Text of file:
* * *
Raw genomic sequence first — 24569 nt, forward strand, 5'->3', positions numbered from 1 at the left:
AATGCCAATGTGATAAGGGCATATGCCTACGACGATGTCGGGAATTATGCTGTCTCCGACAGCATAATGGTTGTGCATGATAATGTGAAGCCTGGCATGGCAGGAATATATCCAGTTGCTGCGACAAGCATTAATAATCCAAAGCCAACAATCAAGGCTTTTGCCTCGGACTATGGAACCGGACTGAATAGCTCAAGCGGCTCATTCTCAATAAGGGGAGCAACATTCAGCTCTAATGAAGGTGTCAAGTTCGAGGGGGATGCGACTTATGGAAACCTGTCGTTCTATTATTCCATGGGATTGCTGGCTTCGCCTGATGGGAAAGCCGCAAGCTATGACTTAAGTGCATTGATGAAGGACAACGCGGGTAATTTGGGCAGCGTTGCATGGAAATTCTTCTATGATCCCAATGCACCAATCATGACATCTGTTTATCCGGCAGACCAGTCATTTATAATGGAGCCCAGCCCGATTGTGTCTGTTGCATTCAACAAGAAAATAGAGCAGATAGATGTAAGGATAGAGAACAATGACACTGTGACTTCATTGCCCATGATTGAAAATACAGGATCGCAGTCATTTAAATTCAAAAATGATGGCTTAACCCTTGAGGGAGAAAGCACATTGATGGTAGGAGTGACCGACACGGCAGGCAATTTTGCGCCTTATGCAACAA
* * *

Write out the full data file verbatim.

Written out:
Raw genomic sequence first — 24569 nt, forward strand, 5'->3', positions numbered from 1 at the left:
AATGCCAATGTGATAAGGGCATATGCCTACGACGATGTCGGGAATTATGCTGTCTCCGACAGCATAATGGTTGTGCATGATAATGTGAAGCCTGGCATGGCAGGAATATATCCAGTTGCTGCGACAAGCATTAATAATCCAAAGCCAACAATCAAGGCTTTTGCCTCGGACTATGGAACCGGACTGAATAGCTCAAGCGGCTCATTCTCAATAAGGGGAGCAACATTCAGCTCTAATGAAGGTGTCAAGTTCGAGGGGGATGCGACTTATGGAAACCTGTCGTTCTATTATTCCATGGGATTGCTGGCTTCGCCTGATGGGAAAGCCGCAAGCTATGACTTAAGTGCATTGATGAAGGACAACGCGGGTAATTTGGGCAGCGTTGCATGGAAATTCTTCTATGATCCCAATGCACCAATCATGACATCTGTTTATCCGGCAGACCAGTCATTTATAATGGAGCCCAGCCCGATTGTGTCTGTTGCATTCAACAAGAAAATAGAGCAGATAGATGTAAGGATAGAGAACAATGACACTGTGACTTCATTGCCCATGATTGAAAATACAGGATCGCAGTCATTTAAATTCAAAAATGATGGCTTAACCCTTGAGGGAGAAAGCACATTGATGGTAGGAGTGACCGACACGGCAGGCAATTTTGCGCCTTATGCAACAA